Form for a Bill of Pains and Penalties
Whereas, on the ... day of ..., 19XX, A, then member of the House of Commons for the constituency of B, was complicit in the passing of the Bill for the XYZ Act 19XX by that House:
[The normal words of enactment go here]
Conviction, penalty and citation.
1.-(1) The said complicity of the said A in the said passing of the said Bill shall be deemed and adjudged high treason.
(2) The said A shall be imprisoned for life.
(3) This Act may be cited as the Punishment of A Act 20XX.
This is a form for a Bill to convict and punish an MP for his role in the passing of an earlier Act. This form is described as one for a "Bill of Pains and Penalties" following English usage. In American usage, which does not distinguish between capital and non-capital offences, it would be a "Bill of Attainder". However, the conviction and penalty imposed will be described as an attainder throughout the rest of these notes because it makes for simpler presentation, and as this form could be adapted to one for a Bill of Attainder simply by changing the penalty.
Because of the doctrine of 'parliamentary sovereignty', it might be practically impossible to punish an MP by any means other than retrospective legislation. If one was to pass an Act of Parliament purporting to criminalise the future passing of 'bad' Acts, the legislature would presumably purport to repeal it before doing so. If one was to argue that doing so was a common law offence, members of the legislature would presumably deny the existence of such an offence, citing the aforementioned doctrine and the decision in Knuller v DPP. On the other hand, the same doctrine would presumably equally prevent courts questioning the validity of an Act attainting one or more members for their role in the passing an earlier Act.
The author expresses no opinion generally as to the compatibility of a Bill of this form with articles 5 to 7 of the Convention for the Protection of Human Rights and Fundamental Freedoms, though article 7 would not be engaged if the voting for which the MP is attainted at the time constituted an offence under international law punishable with life imprisonment or was criminal according to the general principles of law recognised by civilised nations. If any doubt was entertained in this behalf, a clause could be added providing that the Human Rights Act 1998 shall not apply to the provisions of the Act. No opinion is expressed as to whether this would involve re-negotiating or denouncing the treaty or leaving the Council of Europe. [One could imagine a more complicated Bill that created a retrospective offence of passing 'bad' legislation in the past in more abstract terms and provided for it to be tried by the ordinary courts or some new court.]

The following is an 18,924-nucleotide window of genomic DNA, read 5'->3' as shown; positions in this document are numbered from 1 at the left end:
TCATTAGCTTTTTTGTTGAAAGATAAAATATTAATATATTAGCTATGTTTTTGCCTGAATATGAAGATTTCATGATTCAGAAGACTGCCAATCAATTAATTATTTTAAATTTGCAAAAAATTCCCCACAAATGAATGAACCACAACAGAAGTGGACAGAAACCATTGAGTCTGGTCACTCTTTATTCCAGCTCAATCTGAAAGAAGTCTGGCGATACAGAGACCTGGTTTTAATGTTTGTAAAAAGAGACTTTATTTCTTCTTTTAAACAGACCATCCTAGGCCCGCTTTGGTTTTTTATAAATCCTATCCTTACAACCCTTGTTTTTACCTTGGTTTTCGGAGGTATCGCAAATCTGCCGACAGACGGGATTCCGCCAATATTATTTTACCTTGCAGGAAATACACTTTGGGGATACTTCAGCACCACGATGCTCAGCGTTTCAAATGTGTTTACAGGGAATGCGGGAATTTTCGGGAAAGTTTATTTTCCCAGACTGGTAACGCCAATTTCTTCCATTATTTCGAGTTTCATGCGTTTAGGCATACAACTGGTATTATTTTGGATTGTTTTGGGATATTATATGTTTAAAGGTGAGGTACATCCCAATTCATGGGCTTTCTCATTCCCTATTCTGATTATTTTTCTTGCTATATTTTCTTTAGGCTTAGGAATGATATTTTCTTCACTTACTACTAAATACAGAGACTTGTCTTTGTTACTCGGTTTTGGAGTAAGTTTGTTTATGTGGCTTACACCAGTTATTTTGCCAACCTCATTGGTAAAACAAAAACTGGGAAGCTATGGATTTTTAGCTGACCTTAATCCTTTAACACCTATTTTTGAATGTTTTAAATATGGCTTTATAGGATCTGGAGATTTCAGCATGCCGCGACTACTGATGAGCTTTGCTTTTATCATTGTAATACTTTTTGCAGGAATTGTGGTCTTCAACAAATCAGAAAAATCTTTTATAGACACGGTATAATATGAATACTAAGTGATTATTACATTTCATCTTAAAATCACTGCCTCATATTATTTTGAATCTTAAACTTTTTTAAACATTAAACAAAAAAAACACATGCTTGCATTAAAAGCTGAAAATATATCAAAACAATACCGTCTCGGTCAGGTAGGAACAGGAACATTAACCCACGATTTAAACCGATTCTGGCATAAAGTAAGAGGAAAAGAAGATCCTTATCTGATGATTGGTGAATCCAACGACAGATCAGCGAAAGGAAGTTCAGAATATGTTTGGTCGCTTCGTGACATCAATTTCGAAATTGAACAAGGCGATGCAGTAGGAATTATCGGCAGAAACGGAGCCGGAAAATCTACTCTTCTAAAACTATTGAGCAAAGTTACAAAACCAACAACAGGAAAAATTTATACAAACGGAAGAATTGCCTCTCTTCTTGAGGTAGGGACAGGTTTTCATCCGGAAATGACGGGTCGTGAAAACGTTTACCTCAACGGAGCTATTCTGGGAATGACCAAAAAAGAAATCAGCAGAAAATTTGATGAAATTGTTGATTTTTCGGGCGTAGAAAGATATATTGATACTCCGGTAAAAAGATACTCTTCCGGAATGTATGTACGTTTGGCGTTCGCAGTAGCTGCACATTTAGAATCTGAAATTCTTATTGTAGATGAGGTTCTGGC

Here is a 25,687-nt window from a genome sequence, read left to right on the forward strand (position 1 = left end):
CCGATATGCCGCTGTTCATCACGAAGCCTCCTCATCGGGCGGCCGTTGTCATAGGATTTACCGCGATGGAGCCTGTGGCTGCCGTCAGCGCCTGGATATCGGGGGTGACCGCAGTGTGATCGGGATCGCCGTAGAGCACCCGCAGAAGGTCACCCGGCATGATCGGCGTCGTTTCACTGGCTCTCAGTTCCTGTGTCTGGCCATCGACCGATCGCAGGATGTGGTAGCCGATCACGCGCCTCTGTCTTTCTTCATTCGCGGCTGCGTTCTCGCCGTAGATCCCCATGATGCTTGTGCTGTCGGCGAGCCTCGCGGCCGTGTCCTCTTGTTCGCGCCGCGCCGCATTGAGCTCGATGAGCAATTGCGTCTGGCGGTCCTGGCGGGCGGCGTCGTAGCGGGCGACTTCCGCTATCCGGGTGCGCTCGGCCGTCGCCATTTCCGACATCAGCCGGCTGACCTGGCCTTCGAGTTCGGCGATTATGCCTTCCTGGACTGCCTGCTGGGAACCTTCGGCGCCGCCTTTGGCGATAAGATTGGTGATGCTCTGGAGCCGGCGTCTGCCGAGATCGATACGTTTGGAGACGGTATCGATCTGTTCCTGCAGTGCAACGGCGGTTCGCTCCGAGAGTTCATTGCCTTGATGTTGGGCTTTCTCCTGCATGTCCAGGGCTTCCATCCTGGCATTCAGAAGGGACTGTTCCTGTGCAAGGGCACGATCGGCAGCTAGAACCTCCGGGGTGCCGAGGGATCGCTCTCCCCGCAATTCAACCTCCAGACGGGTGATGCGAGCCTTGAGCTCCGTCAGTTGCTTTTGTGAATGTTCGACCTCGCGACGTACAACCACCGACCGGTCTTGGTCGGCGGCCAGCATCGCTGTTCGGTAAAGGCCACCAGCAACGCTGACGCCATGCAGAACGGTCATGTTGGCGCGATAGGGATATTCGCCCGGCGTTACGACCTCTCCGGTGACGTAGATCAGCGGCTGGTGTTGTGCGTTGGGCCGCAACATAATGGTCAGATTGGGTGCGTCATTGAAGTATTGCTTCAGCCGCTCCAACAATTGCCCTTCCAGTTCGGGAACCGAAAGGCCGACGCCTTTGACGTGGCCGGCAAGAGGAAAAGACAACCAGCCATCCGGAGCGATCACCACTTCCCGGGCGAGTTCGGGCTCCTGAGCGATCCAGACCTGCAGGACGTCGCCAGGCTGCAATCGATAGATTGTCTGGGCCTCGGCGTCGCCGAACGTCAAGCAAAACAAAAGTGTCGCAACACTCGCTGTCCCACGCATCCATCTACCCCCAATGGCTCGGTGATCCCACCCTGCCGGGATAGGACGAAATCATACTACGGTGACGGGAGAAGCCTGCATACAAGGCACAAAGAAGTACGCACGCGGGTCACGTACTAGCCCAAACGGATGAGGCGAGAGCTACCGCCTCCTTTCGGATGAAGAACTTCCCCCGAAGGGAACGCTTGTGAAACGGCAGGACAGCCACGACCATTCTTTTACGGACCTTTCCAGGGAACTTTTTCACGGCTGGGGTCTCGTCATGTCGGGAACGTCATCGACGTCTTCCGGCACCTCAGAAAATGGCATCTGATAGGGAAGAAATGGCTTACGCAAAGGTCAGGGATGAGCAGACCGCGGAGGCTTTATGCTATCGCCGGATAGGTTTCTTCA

It is assumed that section 5 of the Treason Act 1695 would not apply to the conviction or penalty that an Act of this form would impose, to the preceding parliamentary proceedings or any subsequent proceedings. If any doubt was entertained in that behalf, a provision could be enacted expressly disapplying the said section 5.
It is assumed that the Act, or the offending portion of it, for which the member is to be attainted would be repealed before a Bill of this kind was introduced. It may be that such a repeal should be retrospective.
This form is drafted as a form for a Bill for the attainder of a member of the Commons, and would have to be modified for the attainder of a member of the House of Lords.
This form is partly framed on the Act of Parliament which attainted Richard Roose for poisoning the Bishop of Rochester in 1531.
The date left unspecified in the form is the date on which the House of Commons passed the Bill for the Act for which the member is to be attainted. "A" is a place holder for the name of the member, "B" for that of his constituency, and "XYZ Act 19XX" for the short title of the Act for which he is to be attainted.
The words "complicit" and "complicity" are intended to mean "he voted for it". The author is not sure if these are the correct words.
Clause 1(1): The words "high treason" could be replaced with "an offence" or "a crime". It is imagined that the sort of earlier legislation which a later Parliament with a different composition might wish to characterise as treason, and particularly to characterise as conspiracy or incitement to levy war on the public, might particularly include legislation purporting to authorise or, by its vagueness, tacitly encouraging, acts of paramilitary violence and detention, such as imprisonment and arrest, for reasons that are vicious or demented.
Clause 1(2): Imprisonment for life is presently the maximum penalty for high treason, but any penalty could be substituted. If the penalty imposed is capital, it is a Bill of Attainder.
- US Constitution
- The author is under the impression that this is similar to the pretext under which King Charles the First was executed.
- Ie acts done by police and prison officers, with or without warrant or other authorisation from a court.
- These acts are capable of escalating into homicide.